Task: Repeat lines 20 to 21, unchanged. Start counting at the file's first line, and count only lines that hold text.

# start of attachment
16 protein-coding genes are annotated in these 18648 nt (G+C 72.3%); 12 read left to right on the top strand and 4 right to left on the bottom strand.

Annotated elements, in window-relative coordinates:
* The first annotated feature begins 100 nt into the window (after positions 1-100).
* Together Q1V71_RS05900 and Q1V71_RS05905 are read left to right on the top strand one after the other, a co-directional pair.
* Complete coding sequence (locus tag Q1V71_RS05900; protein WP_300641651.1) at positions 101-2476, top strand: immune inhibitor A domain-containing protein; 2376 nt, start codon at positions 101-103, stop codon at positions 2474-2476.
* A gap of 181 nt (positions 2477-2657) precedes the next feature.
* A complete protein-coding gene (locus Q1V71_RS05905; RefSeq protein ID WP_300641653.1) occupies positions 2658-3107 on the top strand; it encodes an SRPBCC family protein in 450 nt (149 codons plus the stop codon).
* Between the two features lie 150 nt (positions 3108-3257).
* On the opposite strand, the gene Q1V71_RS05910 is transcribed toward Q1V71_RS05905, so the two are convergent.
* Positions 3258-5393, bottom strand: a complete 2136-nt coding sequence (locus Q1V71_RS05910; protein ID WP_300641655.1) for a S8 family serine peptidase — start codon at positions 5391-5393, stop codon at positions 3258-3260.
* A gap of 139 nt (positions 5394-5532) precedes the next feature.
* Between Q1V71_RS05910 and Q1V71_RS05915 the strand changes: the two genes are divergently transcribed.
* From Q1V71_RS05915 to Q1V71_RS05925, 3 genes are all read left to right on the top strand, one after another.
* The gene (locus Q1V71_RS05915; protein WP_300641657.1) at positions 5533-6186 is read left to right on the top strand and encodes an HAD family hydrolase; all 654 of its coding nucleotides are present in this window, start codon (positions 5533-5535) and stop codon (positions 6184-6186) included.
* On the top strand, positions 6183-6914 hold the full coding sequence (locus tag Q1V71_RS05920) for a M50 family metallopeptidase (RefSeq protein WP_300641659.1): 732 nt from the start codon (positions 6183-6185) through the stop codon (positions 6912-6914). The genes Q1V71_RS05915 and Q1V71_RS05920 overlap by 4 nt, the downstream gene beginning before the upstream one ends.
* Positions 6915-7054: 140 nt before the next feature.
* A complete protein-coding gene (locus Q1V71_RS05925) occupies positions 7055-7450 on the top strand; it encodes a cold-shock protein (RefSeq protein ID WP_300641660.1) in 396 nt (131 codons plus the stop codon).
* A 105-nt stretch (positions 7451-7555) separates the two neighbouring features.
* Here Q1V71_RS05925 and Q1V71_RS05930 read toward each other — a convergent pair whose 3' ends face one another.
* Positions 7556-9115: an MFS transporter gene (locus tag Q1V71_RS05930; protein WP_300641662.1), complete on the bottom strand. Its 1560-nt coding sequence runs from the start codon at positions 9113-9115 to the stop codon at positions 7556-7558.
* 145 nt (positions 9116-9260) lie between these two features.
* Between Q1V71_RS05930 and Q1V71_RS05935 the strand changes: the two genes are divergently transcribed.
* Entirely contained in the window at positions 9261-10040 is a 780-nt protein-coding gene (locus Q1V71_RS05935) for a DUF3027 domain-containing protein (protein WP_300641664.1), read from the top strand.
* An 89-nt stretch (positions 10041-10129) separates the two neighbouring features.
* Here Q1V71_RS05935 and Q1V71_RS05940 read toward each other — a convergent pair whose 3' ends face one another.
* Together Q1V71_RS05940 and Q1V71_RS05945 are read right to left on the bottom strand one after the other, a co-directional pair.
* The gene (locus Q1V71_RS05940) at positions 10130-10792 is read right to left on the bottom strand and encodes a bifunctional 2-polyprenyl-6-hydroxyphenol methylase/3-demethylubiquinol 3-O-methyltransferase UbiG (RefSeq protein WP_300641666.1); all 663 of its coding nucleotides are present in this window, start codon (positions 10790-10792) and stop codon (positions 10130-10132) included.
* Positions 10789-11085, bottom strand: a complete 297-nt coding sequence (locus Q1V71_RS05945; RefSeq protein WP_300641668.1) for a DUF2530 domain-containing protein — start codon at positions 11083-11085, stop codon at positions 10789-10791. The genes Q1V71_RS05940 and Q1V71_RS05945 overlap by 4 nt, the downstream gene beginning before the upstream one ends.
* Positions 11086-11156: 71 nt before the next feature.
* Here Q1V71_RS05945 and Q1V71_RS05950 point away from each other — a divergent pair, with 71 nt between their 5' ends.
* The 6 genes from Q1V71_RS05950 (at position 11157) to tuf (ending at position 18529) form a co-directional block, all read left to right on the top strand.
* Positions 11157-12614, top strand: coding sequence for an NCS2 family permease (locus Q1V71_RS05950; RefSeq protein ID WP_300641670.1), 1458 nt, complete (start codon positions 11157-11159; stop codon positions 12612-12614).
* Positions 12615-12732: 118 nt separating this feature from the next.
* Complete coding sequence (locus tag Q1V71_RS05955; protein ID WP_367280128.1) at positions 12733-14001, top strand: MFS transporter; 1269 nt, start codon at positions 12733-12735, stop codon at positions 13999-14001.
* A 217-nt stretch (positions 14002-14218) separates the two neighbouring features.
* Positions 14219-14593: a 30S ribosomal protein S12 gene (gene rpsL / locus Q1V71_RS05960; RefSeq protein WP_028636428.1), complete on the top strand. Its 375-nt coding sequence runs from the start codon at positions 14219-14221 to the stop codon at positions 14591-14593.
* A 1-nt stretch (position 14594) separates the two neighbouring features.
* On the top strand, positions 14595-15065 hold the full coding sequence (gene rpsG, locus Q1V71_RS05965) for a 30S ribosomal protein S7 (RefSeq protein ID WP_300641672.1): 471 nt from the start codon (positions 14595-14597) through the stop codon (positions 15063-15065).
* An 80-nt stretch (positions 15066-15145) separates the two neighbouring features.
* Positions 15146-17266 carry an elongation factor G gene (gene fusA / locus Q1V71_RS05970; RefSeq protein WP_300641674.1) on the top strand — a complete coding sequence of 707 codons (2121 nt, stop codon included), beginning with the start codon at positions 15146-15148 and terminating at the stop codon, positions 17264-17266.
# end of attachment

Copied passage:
* Positions 7556-9115: an MFS transporter gene (locus tag Q1V71_RS05930; protein WP_300641662.1), complete on the bottom strand. Its 1560-nt coding sequence runs from the start codon at positions 9113-9115 to the stop codon at positions 7556-7558.
* 145 nt (positions 9116-9260) lie between these two features.